You know the industry of the companies on your resume. Does the VP who is interviewing you? Does the HR employee? The administrator who screens the resume first? Does the recruiter? What if someone was told to search for people who do SaaS. What percentage of admins and recruiters will know salesforce is a SaaS? How many will know that the series A/B startup you worked at was SaaS? What if someone is told to screen for people in the automotive industry. People are going to search for the keyword automotive. You can write Ford but if the computer is searching for automotive you won’t show up on the search, and believe me, everyone uses search these days. Do yourself a favor and write the industry of each job.
You should explain what the overall project was and what you did on that project. This will help the manager. There are so many times where people write one or the other. You need to write both. One paragraph for each job is fine. Don’t write more than two paragraphs. Bullets are fine. It’s a resume, not the great American novel. People want details fast. I worked at Ford on the new concept design team. I led the design of new engine components.
4. Break down the exact tech stack and equipment you used.
You need to list the following under each and every job.
Tech stack and/or technical equipment you used
Any modules and sub-modules you worked on.
Versions of ALL software and equipment you used
There is a learning curve for everything so all else being equal a company prefers to hire someone who already knows their tech stack or equipment. They want to know if you have 10 years of Ruby on Rails or if you used Ruby on Rails once 10 years ago. So many developers just list every skill they ever looked at on their resumes and don’t break down how much experience they have with each of them. This makes it difficult for anyone to tell how strong you are with a certain technology. If you just jumble all your skills together the person reviewing the resume can’t tell if you have the right skill set.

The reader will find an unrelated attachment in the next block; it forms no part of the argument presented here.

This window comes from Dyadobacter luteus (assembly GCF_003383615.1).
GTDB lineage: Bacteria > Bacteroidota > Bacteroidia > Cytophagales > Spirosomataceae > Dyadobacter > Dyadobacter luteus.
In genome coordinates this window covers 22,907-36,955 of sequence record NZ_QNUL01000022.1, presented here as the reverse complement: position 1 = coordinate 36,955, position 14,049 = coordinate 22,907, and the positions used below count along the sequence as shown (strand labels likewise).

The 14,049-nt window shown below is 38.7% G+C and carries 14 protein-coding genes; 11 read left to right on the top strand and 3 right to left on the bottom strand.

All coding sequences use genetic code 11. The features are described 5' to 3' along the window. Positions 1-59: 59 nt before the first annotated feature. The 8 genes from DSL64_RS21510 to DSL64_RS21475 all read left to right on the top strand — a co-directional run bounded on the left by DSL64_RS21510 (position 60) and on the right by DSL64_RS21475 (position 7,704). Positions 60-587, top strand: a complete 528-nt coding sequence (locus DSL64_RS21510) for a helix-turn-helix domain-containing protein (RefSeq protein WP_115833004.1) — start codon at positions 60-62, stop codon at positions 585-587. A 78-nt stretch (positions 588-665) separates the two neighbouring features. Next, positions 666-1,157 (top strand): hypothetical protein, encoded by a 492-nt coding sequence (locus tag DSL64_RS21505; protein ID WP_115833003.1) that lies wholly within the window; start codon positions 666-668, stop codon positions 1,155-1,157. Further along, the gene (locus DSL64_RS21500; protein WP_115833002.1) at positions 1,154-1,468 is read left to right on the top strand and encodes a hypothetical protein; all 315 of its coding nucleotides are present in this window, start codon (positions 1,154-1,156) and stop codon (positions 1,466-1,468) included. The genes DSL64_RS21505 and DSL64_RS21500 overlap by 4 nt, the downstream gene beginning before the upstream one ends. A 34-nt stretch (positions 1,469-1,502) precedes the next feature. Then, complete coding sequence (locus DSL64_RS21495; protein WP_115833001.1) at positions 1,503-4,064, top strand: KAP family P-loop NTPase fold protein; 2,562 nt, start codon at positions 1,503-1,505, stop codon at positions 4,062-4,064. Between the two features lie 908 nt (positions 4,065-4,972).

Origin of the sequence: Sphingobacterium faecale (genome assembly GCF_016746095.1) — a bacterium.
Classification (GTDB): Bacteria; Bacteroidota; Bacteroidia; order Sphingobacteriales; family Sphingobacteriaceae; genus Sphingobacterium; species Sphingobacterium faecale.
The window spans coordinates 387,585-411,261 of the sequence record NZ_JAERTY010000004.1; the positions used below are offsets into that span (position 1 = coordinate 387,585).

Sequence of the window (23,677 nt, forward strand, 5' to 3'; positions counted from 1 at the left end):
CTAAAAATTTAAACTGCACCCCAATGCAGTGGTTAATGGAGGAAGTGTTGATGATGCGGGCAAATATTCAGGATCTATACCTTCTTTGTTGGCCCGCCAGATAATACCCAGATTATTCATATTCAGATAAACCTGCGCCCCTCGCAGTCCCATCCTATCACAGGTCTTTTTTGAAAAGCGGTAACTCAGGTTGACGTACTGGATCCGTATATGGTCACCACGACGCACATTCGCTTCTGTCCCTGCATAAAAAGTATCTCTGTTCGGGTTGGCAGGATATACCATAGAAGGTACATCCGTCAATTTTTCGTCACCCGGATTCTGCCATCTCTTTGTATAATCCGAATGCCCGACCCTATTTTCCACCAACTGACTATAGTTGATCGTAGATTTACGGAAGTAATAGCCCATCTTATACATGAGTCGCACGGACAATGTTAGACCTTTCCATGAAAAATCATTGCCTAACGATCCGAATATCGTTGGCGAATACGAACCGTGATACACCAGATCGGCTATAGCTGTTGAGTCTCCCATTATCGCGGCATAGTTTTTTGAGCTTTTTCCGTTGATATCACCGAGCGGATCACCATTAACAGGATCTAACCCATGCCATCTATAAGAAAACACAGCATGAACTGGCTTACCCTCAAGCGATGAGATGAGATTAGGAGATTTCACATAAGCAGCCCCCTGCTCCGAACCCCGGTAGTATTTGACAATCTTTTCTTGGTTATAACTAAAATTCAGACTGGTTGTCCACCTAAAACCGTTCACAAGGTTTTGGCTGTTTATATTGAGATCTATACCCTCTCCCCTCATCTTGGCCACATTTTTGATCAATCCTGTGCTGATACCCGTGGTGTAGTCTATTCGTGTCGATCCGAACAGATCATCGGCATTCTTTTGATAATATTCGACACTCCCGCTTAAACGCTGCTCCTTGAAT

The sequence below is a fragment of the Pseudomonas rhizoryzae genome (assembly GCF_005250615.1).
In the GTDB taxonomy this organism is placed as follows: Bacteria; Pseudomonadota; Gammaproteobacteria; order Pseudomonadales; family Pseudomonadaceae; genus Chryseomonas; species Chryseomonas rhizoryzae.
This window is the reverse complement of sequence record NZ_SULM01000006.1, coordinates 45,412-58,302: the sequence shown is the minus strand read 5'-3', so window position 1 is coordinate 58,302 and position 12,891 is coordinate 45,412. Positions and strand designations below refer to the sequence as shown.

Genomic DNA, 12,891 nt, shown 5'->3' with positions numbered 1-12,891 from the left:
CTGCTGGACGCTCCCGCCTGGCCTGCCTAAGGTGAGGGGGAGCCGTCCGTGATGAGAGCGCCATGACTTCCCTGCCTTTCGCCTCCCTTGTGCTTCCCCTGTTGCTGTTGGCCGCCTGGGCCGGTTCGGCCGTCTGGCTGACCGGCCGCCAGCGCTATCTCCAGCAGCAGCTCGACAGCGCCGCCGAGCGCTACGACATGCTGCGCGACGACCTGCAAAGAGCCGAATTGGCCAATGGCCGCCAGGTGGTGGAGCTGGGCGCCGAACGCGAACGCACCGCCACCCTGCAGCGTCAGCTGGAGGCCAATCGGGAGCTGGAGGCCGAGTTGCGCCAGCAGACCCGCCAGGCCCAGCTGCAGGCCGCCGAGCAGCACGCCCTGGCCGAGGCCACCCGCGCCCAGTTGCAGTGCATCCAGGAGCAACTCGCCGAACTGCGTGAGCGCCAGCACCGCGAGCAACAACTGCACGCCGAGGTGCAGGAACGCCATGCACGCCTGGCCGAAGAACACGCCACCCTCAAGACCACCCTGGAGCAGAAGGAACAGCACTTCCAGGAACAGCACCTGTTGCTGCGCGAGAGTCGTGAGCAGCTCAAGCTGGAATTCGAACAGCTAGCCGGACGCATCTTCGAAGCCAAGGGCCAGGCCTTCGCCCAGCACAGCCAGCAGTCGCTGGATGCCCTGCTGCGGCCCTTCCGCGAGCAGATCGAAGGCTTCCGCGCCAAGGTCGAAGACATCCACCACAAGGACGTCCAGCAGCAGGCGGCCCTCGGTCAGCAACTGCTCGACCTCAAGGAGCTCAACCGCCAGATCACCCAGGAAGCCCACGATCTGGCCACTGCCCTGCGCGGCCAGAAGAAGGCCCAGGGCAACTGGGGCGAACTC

Many search engines count the number of times a word is on a resume. They score the resume by the number of times that word shows up. If I worked with ruby on rails as my primary skill on a job a want that phrase to be written multiple times on every job where I used it. Next say the version you used as well as any additional tools that were being used on the project. Sometimes a company gives a recruiter or HR person very specific terms. Odds are the recruiter works on a bunch of positions and knows little about these skills. They are searching for keywords.
I want AutoCAD 2021 version 24.0 Windows 10 64.
I want VueX, Vue.js, Vue Loader, Vue SSR, Vue Server-Side Rendering
I want SAP S/4 Hana 1909 Cloud Central Finance Project Costing
I want single-cell RNA-seq methods Smartseq2
The person who writes all the right keywords on their resume gets found first and is at the top of the list for the RIGHT opportunities.
5. LinkedIn is your new resume.
Do you want passive job offers that are perfect for your background?
Put all the information above on your LinkedIn profile. If you visit LinkedIn every 30 days you will show up as more likely to respond even if you don’t click open to work. All the recruiters are trained to target people in open to working or are more likely to respond since inmails are so expensive. Update your LinkedIn and get a better-paying job.